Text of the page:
You're already sipping bone broth on a cool day. (Even when it's warm out, you should still drink it; warm foods are better for your digestion.)
You've even hopped on the Protein Coffee craze.
And, to further strengthen and support your digestive system, skin, joints, nails, and bones, you're adding Grass-Fed Collagen Peptide powder to your smoothies, coffee, yogurt and juice, etc.
But what are the absolute best foods to eat--other than bone broth/collagen--to support your body's collagen?
The answer: with apologies, please wait a few paragraphs for the answer....
In case there are those who are reading this unfamiliar with what collagen does in the body, here's a brief primer....
Perhaps you've heard that collagen supplements are good for your skin. But you don't really know why.
Well, here's why:
Short Refresh: What is collagen in the body?
Collagen is the most abundant protein in the human body. Now, when you think of the word, protein, don't think of chicken, steak, bacon, tuna, etc. Rather, think about the proteins that make you who you are.
In fact, there's lots of proteins in your body. There might be up to 100,000 different proteins in your body. Science has isolated tens of thousands of proteins. But there is likely more.
So out of all the different proteins in your body, collagen is by far the most abundant. Roughly one-third of your body is made out of different types of collagen.
There are about 20 types of collagen. But the ones that are going to be of special interest to you are types 1 and 3.
Most of the clinical benefits from collagen for your hair, skin, and nails are attributable to type 1 and 3. Think of type 1 and 3 collagen as the glue-like substance that holds your tissues together.
Types 1 & 3 often come together in our single-serve dried bone broth and collagen products. And the reason why it's essential to supplement with collagen products is that as you age, your internal collagen starts wearing down.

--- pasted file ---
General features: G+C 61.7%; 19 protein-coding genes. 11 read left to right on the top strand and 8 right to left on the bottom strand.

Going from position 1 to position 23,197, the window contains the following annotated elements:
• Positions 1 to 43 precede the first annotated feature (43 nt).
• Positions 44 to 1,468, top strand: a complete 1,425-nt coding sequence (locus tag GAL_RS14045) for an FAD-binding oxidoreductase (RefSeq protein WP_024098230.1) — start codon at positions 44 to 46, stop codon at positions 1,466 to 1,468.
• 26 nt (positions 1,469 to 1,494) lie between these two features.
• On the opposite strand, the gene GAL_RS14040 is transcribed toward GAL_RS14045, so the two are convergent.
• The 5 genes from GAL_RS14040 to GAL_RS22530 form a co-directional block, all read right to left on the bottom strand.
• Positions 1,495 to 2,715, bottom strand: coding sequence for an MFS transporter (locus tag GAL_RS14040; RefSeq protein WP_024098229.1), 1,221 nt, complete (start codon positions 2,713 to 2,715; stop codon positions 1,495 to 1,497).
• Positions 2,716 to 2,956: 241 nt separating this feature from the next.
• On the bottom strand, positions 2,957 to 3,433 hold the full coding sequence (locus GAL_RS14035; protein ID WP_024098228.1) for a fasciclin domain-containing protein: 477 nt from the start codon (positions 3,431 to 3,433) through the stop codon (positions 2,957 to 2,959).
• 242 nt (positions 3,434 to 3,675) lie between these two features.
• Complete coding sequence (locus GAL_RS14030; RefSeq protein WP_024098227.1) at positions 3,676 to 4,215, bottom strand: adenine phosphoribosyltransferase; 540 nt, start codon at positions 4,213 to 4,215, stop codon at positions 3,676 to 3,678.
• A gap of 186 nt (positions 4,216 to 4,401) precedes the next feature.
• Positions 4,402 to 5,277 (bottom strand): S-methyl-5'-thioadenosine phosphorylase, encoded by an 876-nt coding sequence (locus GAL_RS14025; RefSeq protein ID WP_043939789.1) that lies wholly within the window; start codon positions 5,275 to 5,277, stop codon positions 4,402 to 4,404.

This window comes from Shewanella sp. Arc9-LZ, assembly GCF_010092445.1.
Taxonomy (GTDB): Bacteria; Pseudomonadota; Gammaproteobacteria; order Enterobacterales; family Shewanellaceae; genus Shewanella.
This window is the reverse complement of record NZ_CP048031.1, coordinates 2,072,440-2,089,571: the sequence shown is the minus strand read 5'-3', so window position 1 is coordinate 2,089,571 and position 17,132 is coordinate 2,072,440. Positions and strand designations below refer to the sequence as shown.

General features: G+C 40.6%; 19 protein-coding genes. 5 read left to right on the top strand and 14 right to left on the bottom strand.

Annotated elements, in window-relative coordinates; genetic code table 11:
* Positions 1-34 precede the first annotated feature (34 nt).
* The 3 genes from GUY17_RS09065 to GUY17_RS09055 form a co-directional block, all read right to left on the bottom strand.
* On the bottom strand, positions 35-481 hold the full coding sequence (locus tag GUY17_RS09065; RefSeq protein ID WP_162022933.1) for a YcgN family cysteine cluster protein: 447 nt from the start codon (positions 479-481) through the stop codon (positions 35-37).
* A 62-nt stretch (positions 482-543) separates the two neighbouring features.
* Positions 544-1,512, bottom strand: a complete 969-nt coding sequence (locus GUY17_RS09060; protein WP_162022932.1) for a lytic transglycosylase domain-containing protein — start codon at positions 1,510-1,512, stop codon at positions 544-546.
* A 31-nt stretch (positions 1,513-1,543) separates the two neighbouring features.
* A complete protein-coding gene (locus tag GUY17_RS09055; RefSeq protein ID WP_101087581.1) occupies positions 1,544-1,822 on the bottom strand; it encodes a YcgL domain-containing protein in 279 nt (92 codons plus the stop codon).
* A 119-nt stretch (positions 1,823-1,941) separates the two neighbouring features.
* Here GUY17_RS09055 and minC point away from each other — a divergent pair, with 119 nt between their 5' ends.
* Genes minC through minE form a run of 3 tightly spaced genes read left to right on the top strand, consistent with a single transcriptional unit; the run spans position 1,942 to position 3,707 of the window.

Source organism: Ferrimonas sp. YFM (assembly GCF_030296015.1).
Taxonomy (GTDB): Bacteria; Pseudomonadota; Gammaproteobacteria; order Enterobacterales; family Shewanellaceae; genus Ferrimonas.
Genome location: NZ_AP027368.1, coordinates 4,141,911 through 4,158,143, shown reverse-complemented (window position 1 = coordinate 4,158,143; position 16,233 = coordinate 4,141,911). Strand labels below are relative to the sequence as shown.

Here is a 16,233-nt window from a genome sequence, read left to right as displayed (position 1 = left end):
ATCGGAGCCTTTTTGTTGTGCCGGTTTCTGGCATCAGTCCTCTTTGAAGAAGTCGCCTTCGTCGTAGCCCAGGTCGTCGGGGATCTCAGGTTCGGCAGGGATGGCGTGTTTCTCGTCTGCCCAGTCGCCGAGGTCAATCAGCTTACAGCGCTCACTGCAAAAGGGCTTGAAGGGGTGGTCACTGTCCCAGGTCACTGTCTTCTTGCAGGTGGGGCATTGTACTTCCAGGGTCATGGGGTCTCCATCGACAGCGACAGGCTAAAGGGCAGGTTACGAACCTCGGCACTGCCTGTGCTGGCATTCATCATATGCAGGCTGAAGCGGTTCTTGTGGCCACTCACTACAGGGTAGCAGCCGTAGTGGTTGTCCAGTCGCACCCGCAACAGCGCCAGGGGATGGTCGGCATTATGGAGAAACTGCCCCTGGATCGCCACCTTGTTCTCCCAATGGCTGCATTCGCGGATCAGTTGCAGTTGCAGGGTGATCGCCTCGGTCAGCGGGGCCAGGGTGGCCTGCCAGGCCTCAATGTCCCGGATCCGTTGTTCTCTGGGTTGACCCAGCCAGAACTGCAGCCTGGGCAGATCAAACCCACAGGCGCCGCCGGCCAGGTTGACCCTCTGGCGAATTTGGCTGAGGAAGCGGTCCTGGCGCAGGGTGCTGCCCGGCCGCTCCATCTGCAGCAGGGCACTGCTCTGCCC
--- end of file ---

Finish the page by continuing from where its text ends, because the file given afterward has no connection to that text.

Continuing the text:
It's by ingesting the collagen from other animals that we're able to nourish our internal collagen.
But not all is hope for our vegetarian and vegan friends.
And this leads us to the feature of this post....
Best Foods For Your Body's Own Collagen
Just as wild salmon and other cold-water oily fish are, in our opinion, the best source of Omega-3 Fatty Acids, we also think animal-derived collagen is superior for strengthening and supporting human collagen.
(Yes, you can eat walnuts to get omega-3 fatty acids. However, walnuts are mostly ALA-type fatty acid. It does not convert extraordinarily well into the two more potent omega-3 fatty acids: DHA and EPA.)
However, there are non-animal sources of food that are also excellent for supporting internal human collagen.
And these foods all have one thing in common: vitamin C.
By eating foods that are rich in vitamin C, you're helping your body create precursor building blocks to collagen (namely, the two amino acids: proline and lysine).
[In this study, the researchers conclude vitamin C induces a dose-dependent increase in collagen type I deposits by normal human fibroblasts, which are cells in connective tissue that produce collagen.]
Vitamin C helps form nearly every type of collagen in the human body.
But there's two problems with eating vitamin C-rich foods....
First, vitamin C needs to "hook up" with other nutrients (specifically, enough of certain types of amino acids) in order to synthesize fibroblasts.
That's why we think bone broth and collagen peptides are the best for supporting your internal collagen. You don't have to worry about amino acid combinations.
Second, some foods with the highest levels of vitamin C may cause inflammation or food allergy symptoms. Take tomatoes, for example....
For people with joint inflammation, nightshade vegetables like tomatoes, peppers, potatoes, and eggplant may trigger more inflammation.
If you are vegan, eating lots of leafy green veggies and other low-starch veggies and a modest amount of citrus should provide you with adequate collagen synthesis. But it's really hard to know how to combine foods for optimal collagen formation.
Nonetheless, getting multiple sources of vitamin C is an important component of any healthy diet, whether vegan or not.
Best Foods For Healthy Gut, Skin & More: Collagen
For some people, consuming animal products is out of the question. That's, of course, a personal decision and one we respect.
However, we have received some emails from former vegans who reported chronic fatigue, poor digestion, thinning hair and other health concerns. Albeit reluctantly, some former vegans reported improved health after consuming bone broth and/or collagen peptides.
If you're a vegan with health concerns, bone broth and collagen peptides are very easy for the body to absorb and digest.